Editorial: Why we need to seek out good news

3 mins read
Thanksgiving day
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In Pope Francis’ video reflection on his prayer intention for November — “that people who suffer from depression or burnout will find support and a light that opens them up to life” — he rightly notes that “sadness, apathy and spiritual tiredness end up dominating people’s lives, who are overloaded due to the rhythm of life today.”

Too often, this “rhythm of life” includes an almost constant barrage of discouraging and negative news. It can be inescapable on television or social media or talk radio. Each headline or meme on its own might be interesting to us — even informational at the moment — but over time, they can gather like dark storm clouds that make it impossible for light and goodness to shine through.

When that negative news involves the Church, it can be even more disappointing and depressing, because it reminds us that what, for many, is our main source of hope and joy is led and populated by sinners like us. It reminds us that the teachings of Christ and the Church he founded are so easily rejected by our society. It reminds us that the value of life and respect for the common good are too often forgotten or discarded and replaced by selfish pursuits that provide fleeting happiness instead of lasting joy.

As we prepare to celebrate Thanksgiving, however, it is imperative to our physical, mental and spiritual health that we, who have been called to share the Good News of Christ, actively seek out the good news in our daily lives. While it might take more work to find, there has been much to be thankful for recently, including:

      • The students and staff at Archbishop Riordan High School in San Francisco who supported a recent pro-life speaker after the vast majority of the school’s students staged a walkout to protest her anti-abortion message. According to the San Francisco Chronicle, only a few dozen of the school’s 800 students remained in the school’s auditorium to listen to the entire talk given by pro-life speaker Megan Almon. We are thankful not only for the committment to Catholic teaching shown by the administration to invite Almon to speak, but the courage shown by the few students who did not get caught up in a pro-abortion agenda and instead listened to the Church’s message on the dignity of all humans, regardless of size.
      • Archbishop José H. Gomez of Los Angeles, president of the U.S. Conference of Catholic Bishops, for being bold enough to speak out against the rise of secular movements in our culture that he says seek to replace God with “social justice,” “wokeness” and “intersectionality” as the answer to all of society’s ills. Archbishop Gomez, who has been a strong advocate for the Church’s role in combating racism, caring for the poor and welcoming immigrants and refugees, says that social justice efforts must be built “on the foundation of the truth about God and human nature.”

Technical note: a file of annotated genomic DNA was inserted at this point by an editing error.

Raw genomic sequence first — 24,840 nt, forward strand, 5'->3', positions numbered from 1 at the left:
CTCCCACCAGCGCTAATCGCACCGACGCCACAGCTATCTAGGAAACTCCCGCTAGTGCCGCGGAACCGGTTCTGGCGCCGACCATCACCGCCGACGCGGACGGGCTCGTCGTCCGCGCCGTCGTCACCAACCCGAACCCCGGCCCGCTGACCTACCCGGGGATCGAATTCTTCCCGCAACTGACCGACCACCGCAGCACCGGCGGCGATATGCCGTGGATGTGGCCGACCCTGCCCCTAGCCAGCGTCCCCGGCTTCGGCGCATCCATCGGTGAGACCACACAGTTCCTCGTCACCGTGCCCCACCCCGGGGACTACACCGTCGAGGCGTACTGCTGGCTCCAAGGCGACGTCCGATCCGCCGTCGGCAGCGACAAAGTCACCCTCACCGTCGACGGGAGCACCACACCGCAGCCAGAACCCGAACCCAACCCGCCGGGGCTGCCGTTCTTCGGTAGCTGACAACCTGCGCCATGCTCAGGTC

• The efforts of the pro-life community at Loyola Marymount University in Los Angeles, who responded courageously and faithfully to the news that the school granted authorization for a Planned Parenthood fundraiser to be held on its campus in early November. LMU student Megan Glaudini channeled her frustration over the event and relaunched the school’s inactive pro-life group VITA (Latin for “life”) and held a Rosary rally before the Planned Parenthood fundraiser.
      • The young people who have remained dedicated to their faith and resolute in their participation in the sacramental life of the Church. A recent survey organized by the Catholic news outlet The Pillar showed that only 12% of those born between 2000 and 2009 identify as Catholic. While it’s easy to focus on the decline of the Catholic population among today’s youths, we are thankful for those who have chosen to swim upstream, even as their peers are swept away by the cultural current. We cannot forget that they are the future of Christ’s Church, which will never perish (cf. Mt 20:18).

As Christians, we are called to keep the news of the world in proper perspective. We are “exhorted” by the apostles “to persevere in the faith.” As they said clearly, “It is necessary for us to undergo many hardships to enter the kingdom of God” (Acts 14:22).

Until Christ comes again, bad news will always be present. Adam and Eve assured us of that, as does our own sinfulness. But the world is also full of goodness; we must seek it out, allow it to nourish our souls and, especially now, be thankful for it.

Our Sunday Visitor Editorial Board: Gretchen R. Crowe, Scott P. Richert, Scott Warden, York Young

Our Sunday Visitor Editorial Board

The Our Sunday Visitor Editorial Board consists of Father Patrick Briscoe, O.P., Gretchen R. Crowe, Matthew Kirby, Scott P. Richert and York Young.